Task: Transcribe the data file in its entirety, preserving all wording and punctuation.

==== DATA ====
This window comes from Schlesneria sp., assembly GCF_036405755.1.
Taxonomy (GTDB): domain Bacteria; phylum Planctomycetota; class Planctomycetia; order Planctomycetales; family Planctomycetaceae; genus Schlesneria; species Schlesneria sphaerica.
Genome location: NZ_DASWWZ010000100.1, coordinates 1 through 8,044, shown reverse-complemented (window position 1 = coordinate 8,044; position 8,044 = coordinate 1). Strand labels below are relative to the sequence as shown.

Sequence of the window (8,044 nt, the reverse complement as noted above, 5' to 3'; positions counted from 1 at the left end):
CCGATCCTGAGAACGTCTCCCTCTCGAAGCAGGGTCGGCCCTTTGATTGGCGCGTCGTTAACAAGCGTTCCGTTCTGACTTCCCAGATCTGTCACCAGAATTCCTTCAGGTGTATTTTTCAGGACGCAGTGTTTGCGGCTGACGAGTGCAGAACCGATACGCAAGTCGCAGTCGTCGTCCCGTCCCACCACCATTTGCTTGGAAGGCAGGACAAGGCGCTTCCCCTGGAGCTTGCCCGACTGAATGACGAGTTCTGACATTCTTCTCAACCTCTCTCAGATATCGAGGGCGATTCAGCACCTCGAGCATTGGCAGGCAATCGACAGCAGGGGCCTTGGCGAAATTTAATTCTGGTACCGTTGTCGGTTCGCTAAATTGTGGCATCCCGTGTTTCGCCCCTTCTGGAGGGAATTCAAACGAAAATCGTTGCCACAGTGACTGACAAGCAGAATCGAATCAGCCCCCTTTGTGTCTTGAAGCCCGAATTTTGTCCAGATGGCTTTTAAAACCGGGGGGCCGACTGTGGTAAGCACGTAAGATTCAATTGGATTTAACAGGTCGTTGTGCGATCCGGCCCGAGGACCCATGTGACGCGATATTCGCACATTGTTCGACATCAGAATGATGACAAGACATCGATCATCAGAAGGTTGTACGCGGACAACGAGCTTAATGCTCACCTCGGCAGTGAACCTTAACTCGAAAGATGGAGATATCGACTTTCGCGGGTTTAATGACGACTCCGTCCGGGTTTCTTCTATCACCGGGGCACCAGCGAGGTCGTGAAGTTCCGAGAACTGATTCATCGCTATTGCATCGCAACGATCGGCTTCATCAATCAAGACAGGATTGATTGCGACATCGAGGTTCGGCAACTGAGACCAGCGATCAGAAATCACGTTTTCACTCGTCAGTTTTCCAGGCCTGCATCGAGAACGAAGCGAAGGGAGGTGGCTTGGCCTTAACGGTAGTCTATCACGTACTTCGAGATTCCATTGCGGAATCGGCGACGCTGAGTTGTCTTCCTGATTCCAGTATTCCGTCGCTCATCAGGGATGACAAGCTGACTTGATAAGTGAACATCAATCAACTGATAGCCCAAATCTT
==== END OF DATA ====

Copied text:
This window comes from Schlesneria sp., assembly GCF_036405755.1.
Taxonomy (GTDB): domain Bacteria; phylum Planctomycetota; class Planctomycetia; order Planctomycetales; family Planctomycetaceae; genus Schlesneria; species Schlesneria sphaerica.
Genome location: NZ_DASWWZ010000100.1, coordinates 1 through 8,044, shown reverse-complemented (window position 1 = coordinate 8,044; position 8,044 = coordinate 1). Strand labels below are relative to the sequence as shown.

Sequence of the window (8,044 nt, the reverse complement as noted above, 5' to 3'; positions counted from 1 at the left end):
CCGATCCTGAGAACGTCTCCCTCTCGAAGCAGGGTCGGCCCTTTGATTGGCGCGTCGTTAACAAGCGTTCCGTTCTGACTTCCCAGATCTGTCACCAGAATTCCTTCAGGTGTATTTTTCAGGACGCAGTGTTTGCGGCTGACGAGTGCAGAACCGATACGCAAGTCGCAGTCGTCGTCCCGTCCCACCACCATTTGCTTGGAAGGCAGGACAAGGCGCTTCCCCTGGAGCTTGCCCGACTGAATGACGAGTTCTGACATTCTTCTCAACCTCTCTCAGATATCGAGGGCGATTCAGCACCTCGAGCATTGGCAGGCAATCGACAGCAGGGGCCTTGGCGAAATTTAATTCTGGTACCGTTGTCGGTTCGCTAAATTGTGGCATCCCGTGTTTCGCCCCTTCTGGAGGGAATTCAAACGAAAATCGTTGCCACAGTGACTGACAAGCAGAATCGAATCAGCCCCCTTTGTGTCTTGAAGCCCGAATTTTGTCCAGATGGCTTTTAAAACCGGGGGGCCGACTGTGGTAAGCACGTAAGATTCAATTGGATTTAACAGGTCGTTGTGCGATCCGGCCCGAGGACCCATGTGACGCGATATTCGCACATTGTTCGACATCAGAATGATGACAAGACATCGATCATCAGAAGGTTGTACGCGGACAACGAGCTTAATGCTCACCTCGGCAGTGAACCTTAACTCGAAAGATGGAGATATCGACTTTCGCGGGTTTAATGACGACTCCGTCCGGGTTTCTTCTATCACCGGGGCACCAGCGAGGTCGTGAAGTTCCGAGAACTGATTCATCGCTATTGCATCGCAACGATCGGCTTCATCAATCAAGACAGGATTGATTGCGACATCGAGGTTCGGCAACTGAGACCAGCGATCAGAAATCACGTTTTCACTCGTCAGTTTTCCAGGCCTGCATCGAGAACGAAGCGAAGGGAGGTGGCTTGGCCTTAACGGTAGTCTATCACGTACTTCGAGATTCCATTGCGGAATCGGCGACGCTGAGTTGTCTTCCTGATTCCAGTATTCCGTCGCTCATCAGGGATGACAAGCTGACTTGATAAGTGAACATCAATCAACTGATAGCCCAAATCTT